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Stoic Wisdom: 6 Key Insights to Make You Happier Today and Wealthier in the Future

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Stoicism, the philosophy of enduring hardship with inner strength and tranquility, is having a moment right now. So, let’s dive in and explore key points of Stoic wisdom and how they can be applied to improving your financial wealth, security, and confidence.

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Here’s a little background on Stoicism and six lessons from this ancient philosophy that can pave the way to a wealthier and more secure financial future.

About Stoicism

Everyone from Silicon Valley entrepreneurs and Wall Street investors to college kids have recently turned to Stoic wisdom as a guide for navigating the complexities of life, including financial matters. A description of Nancy Sherman’s book, Stoic Wisdom: Ancient Lessons for Modern Resilience, says: “Stoicism has become the new Zen, and a mega-industry for consumers seeking self-help.”

Stoicism originated in ancient Greece around the 3rd century BCE and found its most prominent proponents in thinkers like Seneca, Epictetus, and Marcus Aurelius.

The philosophy focuses on achieving inner peace and resilience. It teaches individuals to recognize the distinction between what is within their control and what is not, emphasizing the importance of cultivating virtues such as wisdom, courage, self-discipline, and justice. Stoicism encourages accepting inevitable hardships with equanimity, and finding contentment in one’s own character and actions rather than external circumstances.

Ultimately, Stoicism offers a practical framework for leading a life of purpose, tranquility, and moral integrity, irrespective of the challenges encountered along the way.

Practice frugality and moderation: Focus on what is important to you

It does not matter how many books you have, but how good are the books which you have. – Seneca

It is the nature of the wise to resist pleasures, but the foolish to be a slave to them. – Epicetus

Extravagance is its own destroyer. – Zeno

Stoic wisdom advocates for living simply and in accordance with nature. Applying this principle to finances means embracing frugality and moderation in spending. However, frugality in modern life does not necessarily mean living without the things that are important to you. It means prioritizing how you want and need to spend your money and time and letting go of all the extras.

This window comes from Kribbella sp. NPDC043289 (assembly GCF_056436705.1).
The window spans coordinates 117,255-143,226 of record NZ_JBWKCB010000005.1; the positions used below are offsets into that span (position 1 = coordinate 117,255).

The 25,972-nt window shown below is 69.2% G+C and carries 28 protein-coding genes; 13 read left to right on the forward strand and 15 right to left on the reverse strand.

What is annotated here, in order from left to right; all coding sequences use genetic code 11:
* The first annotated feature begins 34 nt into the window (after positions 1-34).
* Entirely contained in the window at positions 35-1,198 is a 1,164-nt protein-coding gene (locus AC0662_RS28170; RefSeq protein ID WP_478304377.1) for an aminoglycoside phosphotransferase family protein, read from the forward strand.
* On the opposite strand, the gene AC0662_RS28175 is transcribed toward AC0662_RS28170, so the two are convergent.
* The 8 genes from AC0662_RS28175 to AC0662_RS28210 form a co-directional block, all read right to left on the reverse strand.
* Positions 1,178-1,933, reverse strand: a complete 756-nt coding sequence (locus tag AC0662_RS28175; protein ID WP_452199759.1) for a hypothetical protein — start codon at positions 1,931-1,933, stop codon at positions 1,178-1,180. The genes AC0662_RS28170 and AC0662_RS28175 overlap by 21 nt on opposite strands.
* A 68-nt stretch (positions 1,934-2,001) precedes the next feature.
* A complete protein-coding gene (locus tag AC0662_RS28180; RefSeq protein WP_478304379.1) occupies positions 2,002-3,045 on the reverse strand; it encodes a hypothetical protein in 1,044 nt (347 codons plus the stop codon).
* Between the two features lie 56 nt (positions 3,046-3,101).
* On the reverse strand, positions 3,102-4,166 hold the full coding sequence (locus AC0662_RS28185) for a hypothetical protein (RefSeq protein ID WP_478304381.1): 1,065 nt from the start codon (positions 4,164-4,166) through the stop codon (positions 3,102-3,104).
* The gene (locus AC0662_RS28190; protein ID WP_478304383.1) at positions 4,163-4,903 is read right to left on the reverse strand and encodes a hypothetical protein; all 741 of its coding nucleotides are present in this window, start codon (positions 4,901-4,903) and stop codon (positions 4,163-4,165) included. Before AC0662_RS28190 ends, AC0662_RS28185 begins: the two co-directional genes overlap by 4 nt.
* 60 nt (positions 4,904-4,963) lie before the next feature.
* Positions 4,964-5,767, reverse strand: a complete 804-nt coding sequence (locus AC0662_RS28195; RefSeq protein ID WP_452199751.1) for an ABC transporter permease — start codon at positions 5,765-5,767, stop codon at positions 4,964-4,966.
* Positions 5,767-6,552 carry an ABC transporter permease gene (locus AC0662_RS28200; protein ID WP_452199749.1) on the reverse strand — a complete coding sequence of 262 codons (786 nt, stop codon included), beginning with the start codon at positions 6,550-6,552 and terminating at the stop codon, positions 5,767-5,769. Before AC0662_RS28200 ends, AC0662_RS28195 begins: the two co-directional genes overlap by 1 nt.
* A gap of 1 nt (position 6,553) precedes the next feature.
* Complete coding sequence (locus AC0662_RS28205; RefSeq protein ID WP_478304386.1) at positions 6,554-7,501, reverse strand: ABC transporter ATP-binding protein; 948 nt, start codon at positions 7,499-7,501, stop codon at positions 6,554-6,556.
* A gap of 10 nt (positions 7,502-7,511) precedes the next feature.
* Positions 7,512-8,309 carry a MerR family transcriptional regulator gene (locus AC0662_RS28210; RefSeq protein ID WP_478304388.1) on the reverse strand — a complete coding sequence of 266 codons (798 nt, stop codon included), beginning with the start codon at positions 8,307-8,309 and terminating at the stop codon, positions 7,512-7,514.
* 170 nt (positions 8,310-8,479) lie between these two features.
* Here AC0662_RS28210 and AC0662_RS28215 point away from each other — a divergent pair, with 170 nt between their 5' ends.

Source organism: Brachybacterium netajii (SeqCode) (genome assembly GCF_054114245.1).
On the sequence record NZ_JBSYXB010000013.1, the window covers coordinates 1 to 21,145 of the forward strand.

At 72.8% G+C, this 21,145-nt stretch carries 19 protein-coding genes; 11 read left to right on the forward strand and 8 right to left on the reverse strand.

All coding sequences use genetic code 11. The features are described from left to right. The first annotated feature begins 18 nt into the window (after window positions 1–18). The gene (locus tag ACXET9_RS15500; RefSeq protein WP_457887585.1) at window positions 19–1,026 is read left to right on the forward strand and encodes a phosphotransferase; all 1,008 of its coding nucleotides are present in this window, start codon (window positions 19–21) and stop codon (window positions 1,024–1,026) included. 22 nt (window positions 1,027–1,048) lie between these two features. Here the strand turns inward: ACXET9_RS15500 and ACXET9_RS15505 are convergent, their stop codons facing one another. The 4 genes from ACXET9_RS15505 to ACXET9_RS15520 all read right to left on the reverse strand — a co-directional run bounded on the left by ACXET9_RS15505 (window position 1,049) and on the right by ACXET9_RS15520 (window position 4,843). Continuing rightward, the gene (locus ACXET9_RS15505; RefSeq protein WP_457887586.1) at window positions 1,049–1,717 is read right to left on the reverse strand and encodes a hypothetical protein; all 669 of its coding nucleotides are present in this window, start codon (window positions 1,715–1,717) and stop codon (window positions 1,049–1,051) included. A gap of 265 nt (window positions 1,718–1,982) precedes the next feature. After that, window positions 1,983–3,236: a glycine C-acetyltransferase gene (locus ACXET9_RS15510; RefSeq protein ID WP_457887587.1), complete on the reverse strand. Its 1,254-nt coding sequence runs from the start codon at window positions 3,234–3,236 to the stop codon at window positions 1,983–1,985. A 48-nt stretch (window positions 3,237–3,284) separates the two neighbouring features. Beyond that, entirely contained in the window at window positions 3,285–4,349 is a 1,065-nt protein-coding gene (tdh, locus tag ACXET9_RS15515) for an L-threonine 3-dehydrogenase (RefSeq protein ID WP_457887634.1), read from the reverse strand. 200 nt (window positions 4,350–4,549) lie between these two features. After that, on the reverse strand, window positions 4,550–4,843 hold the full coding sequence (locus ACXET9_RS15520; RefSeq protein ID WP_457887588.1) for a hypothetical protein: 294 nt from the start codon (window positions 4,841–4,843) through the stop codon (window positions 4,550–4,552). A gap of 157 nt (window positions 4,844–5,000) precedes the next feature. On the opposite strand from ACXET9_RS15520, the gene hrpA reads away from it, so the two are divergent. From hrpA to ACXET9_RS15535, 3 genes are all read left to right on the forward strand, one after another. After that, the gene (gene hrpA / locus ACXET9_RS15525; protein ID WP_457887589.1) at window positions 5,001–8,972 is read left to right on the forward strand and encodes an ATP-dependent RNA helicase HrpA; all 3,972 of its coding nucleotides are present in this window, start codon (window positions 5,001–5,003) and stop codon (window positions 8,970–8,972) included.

By distinguishing between wants and needs, you can allocate your resources more efficiently, ensuring financial stability and resilience while focusing on what makes you happy and satisfied with life.

Focus on what’s within your control

The more we value things outside our control, the less control we have. – Marcus Aurelius

One of the central tenets of Stoicism is the dichotomy of control – distinguishing between what is within our control and what is not.

When it comes to finances, this means focusing on factors like budgeting, saving, and investment decisions, while accepting external market forces beyond our influence.

Building and maintaining a holistic financial plan using a tool like the NewRetirement Planner empowers you to focus on what is within your control amidst the uncertainties of life. By strategizing and allocating your resources, you can prioritize saving, investing, and budgeting—actions directly influenced by personal choices.

This proactive approach enables you to mitigate risks, seize opportunities, and adapt to changing circumstances with greater confidence and resilience. Rather than being overwhelmed by external forces, a comprehensive financial plan serves as a guiding framework, aligning aspirations with achievable goals and providing a sense of purpose and direction in navigating financial decisions.

Log in or create an account for the NewRetirement Planner. Evaluating your holistic financial plan monthly or at least quarterly can help give you this sense of control.